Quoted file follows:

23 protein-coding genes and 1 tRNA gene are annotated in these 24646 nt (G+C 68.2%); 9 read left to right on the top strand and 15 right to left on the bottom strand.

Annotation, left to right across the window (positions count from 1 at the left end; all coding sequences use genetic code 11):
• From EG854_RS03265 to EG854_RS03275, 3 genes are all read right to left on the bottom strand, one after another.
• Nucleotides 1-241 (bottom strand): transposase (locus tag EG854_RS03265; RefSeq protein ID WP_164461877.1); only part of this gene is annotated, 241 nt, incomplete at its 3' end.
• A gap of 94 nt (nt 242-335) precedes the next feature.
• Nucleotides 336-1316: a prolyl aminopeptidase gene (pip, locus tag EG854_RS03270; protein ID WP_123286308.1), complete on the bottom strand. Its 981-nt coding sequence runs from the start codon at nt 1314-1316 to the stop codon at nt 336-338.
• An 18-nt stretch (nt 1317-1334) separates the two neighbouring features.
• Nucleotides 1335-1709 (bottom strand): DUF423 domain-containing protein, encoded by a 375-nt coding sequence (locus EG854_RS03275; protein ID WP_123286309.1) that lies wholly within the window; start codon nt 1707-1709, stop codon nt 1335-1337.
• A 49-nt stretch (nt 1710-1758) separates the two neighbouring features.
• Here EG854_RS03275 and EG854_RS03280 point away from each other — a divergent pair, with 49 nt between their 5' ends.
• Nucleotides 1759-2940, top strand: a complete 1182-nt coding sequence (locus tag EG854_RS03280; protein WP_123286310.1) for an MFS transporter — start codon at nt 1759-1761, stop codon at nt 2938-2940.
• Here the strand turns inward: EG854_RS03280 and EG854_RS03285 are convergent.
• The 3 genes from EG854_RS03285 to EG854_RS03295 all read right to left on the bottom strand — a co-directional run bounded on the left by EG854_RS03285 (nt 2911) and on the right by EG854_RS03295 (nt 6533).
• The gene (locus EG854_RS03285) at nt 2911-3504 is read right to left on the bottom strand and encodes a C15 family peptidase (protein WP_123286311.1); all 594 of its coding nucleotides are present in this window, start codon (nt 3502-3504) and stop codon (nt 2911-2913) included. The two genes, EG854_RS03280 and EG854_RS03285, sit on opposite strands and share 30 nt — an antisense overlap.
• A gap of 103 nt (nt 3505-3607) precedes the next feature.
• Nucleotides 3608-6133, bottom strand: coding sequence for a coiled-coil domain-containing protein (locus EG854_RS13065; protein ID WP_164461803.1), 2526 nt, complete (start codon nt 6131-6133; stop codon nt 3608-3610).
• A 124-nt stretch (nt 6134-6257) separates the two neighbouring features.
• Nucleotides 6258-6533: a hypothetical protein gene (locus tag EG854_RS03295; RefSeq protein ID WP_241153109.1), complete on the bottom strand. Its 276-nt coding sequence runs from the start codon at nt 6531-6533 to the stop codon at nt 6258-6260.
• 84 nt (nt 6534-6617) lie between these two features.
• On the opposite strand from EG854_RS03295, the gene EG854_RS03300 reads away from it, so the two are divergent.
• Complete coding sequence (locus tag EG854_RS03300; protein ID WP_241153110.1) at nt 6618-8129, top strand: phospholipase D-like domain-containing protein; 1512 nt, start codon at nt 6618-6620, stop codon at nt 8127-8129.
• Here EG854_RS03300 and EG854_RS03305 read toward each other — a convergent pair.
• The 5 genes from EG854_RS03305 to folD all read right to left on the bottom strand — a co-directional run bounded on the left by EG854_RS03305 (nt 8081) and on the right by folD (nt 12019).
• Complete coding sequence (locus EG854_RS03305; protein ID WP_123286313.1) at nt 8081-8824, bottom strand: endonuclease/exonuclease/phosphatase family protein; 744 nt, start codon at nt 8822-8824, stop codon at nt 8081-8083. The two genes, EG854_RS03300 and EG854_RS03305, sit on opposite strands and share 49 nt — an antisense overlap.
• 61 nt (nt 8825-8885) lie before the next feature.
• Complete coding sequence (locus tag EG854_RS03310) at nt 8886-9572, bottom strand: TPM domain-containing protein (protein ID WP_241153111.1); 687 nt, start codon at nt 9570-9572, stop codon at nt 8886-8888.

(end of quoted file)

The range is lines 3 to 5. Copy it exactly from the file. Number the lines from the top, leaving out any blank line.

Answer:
• From EG854_RS03265 to EG854_RS03275, 3 genes are all read right to left on the bottom strand, one after another.
• Nucleotides 1-241 (bottom strand): transposase (locus tag EG854_RS03265; RefSeq protein ID WP_164461877.1); only part of this gene is annotated, 241 nt, incomplete at its 3' end.
• A gap of 94 nt (nt 242-335) precedes the next feature.